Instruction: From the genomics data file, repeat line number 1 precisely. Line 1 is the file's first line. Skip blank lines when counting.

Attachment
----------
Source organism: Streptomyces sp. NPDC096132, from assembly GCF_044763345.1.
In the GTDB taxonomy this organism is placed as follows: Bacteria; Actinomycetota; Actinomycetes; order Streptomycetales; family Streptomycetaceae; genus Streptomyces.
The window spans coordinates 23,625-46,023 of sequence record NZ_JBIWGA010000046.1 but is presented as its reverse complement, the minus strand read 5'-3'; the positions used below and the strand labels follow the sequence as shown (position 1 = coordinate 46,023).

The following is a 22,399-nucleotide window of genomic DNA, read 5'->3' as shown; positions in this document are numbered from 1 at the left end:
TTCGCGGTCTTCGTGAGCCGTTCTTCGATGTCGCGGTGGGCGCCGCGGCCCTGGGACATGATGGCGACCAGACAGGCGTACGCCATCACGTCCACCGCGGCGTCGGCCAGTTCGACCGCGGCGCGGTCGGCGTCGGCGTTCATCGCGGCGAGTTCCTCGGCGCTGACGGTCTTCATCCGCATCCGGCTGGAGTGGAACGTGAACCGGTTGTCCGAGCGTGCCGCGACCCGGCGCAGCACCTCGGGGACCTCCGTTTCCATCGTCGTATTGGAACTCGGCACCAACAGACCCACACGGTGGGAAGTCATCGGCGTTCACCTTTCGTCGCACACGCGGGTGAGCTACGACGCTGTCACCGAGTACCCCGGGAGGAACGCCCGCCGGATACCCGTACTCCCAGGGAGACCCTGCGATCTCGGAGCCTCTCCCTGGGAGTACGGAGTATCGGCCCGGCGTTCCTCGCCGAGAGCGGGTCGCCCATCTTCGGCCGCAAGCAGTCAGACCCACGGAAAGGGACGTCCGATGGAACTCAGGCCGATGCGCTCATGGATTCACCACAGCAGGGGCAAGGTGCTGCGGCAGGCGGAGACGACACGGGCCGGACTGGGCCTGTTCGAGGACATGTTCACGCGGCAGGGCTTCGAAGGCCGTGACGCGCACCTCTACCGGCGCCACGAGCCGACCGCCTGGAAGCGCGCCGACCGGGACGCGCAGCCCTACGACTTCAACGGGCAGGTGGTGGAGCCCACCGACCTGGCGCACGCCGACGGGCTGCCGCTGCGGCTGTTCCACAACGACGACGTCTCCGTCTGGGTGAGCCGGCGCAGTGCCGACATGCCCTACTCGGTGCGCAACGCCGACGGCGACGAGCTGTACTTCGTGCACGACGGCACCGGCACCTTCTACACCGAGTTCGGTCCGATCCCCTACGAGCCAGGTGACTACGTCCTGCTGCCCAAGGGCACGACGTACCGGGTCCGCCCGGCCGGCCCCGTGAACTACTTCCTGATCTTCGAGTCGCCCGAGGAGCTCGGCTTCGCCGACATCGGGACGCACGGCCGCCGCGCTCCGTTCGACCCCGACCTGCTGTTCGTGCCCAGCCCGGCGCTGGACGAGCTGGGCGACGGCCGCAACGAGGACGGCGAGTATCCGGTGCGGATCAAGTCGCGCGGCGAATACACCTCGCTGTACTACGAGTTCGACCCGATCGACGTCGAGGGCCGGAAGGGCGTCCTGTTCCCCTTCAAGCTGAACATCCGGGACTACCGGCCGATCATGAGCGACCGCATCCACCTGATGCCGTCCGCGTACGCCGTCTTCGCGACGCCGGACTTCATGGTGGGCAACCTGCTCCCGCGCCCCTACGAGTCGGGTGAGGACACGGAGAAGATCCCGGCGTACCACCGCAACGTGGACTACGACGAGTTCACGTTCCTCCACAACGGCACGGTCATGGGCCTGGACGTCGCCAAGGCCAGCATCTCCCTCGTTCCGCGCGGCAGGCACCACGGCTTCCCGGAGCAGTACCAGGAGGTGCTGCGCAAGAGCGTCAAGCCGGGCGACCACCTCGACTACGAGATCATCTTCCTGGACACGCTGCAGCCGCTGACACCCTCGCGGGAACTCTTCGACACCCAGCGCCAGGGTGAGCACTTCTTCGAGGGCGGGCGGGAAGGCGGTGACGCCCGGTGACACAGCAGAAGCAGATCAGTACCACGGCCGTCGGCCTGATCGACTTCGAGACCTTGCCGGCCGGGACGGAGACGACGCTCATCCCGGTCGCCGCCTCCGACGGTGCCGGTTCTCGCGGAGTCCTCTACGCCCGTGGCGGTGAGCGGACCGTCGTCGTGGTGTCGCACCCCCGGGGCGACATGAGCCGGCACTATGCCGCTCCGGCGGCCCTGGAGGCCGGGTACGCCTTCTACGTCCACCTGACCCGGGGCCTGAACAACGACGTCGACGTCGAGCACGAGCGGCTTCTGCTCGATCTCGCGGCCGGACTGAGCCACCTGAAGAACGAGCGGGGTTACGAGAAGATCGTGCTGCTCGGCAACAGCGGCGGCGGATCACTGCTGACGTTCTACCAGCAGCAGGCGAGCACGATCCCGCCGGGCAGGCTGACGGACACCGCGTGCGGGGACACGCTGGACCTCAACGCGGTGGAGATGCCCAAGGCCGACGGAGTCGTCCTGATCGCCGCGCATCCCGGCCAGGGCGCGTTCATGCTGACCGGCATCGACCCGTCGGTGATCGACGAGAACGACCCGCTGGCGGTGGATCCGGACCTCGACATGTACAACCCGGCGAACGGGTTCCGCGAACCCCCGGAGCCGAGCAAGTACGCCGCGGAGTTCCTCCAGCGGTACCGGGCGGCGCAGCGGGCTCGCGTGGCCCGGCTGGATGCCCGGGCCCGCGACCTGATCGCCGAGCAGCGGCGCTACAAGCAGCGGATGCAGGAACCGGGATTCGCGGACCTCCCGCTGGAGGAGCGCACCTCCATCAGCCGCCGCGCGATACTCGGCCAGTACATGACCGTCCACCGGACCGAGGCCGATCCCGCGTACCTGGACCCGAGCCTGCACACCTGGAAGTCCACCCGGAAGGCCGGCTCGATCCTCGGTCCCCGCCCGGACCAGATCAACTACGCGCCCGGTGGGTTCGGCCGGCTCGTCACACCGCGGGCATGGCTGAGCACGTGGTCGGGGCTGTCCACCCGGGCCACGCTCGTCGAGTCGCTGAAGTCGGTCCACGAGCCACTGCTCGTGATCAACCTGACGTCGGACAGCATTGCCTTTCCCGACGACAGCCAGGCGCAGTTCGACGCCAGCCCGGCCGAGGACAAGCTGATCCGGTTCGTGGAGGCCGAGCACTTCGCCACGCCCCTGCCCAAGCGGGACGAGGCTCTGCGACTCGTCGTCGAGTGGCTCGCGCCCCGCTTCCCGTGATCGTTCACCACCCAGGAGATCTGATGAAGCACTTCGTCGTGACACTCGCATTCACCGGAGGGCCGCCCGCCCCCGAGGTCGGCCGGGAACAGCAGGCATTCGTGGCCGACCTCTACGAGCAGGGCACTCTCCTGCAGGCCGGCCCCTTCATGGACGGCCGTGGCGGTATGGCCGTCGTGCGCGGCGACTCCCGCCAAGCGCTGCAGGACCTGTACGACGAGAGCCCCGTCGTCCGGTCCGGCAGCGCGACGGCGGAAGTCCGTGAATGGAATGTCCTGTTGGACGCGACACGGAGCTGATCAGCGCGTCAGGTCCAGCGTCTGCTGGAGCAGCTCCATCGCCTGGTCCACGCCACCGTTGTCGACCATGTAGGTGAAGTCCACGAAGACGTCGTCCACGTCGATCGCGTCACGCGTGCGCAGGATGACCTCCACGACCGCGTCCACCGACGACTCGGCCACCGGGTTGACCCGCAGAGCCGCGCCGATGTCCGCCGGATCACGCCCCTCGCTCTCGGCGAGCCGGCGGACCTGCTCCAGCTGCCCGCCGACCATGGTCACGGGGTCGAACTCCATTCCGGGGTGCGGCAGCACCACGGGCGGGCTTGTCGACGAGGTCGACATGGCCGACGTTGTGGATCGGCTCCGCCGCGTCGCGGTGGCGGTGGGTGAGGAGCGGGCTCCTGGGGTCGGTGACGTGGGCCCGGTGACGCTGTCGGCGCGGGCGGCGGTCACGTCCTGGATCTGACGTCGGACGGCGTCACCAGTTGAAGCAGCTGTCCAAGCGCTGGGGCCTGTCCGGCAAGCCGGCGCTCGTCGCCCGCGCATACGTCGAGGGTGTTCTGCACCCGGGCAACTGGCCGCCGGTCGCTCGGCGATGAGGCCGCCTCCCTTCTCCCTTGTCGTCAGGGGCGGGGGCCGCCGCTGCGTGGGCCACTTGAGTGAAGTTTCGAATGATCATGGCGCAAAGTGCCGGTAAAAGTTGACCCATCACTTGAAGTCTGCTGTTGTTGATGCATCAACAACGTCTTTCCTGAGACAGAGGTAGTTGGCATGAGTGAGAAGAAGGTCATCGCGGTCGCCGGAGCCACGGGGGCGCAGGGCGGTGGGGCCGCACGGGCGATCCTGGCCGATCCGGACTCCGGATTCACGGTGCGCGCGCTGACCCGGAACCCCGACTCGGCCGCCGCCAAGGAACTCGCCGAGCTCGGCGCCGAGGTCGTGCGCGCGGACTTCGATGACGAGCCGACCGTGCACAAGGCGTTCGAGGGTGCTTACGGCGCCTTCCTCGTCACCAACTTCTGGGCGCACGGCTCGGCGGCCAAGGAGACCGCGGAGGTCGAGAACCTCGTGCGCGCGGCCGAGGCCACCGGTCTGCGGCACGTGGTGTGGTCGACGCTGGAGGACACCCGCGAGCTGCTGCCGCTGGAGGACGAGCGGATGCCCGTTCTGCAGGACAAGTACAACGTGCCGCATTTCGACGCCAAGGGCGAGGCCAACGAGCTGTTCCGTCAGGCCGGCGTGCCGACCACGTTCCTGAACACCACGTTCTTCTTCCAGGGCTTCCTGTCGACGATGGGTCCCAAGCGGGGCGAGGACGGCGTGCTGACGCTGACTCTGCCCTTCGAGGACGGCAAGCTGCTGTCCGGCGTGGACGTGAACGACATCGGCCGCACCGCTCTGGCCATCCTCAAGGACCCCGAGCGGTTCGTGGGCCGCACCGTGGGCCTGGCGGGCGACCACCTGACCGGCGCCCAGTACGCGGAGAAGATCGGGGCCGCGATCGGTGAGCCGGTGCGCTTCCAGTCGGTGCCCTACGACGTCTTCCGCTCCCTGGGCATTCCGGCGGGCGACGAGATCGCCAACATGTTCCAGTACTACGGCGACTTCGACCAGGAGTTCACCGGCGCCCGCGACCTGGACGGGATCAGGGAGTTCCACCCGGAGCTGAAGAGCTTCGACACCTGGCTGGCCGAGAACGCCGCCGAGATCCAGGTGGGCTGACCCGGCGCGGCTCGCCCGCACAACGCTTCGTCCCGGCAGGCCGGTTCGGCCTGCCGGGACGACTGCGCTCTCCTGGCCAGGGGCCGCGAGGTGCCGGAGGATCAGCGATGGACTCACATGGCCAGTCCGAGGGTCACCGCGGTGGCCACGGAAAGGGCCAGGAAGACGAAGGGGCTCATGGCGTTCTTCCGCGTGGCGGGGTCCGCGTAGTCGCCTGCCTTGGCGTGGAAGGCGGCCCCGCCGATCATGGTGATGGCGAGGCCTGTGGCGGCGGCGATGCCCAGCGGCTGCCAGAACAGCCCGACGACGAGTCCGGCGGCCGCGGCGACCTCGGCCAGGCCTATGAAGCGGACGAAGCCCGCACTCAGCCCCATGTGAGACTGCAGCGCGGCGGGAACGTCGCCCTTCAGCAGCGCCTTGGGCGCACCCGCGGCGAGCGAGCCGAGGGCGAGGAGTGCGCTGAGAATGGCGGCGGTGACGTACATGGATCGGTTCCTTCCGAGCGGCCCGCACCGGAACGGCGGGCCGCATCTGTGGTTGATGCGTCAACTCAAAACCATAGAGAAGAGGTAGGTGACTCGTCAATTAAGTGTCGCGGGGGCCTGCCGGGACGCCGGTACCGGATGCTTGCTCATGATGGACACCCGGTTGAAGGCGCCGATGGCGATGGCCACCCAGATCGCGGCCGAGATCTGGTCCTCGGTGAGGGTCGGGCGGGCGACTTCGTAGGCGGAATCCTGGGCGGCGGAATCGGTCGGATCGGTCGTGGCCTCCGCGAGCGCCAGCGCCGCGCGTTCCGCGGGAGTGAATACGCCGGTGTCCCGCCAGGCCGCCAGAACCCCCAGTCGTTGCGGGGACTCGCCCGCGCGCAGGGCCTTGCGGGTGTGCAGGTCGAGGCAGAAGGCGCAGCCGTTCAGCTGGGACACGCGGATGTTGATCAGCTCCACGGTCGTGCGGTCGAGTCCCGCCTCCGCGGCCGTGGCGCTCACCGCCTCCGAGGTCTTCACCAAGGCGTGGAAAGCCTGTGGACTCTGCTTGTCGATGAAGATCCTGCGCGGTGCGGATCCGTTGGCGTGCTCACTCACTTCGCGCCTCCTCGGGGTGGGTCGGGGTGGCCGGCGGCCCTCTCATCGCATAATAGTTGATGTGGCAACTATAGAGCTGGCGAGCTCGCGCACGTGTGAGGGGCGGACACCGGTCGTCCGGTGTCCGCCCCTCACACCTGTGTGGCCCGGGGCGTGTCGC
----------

Source organism: Streptomyces sp. NPDC096132, from assembly GCF_044763345.1.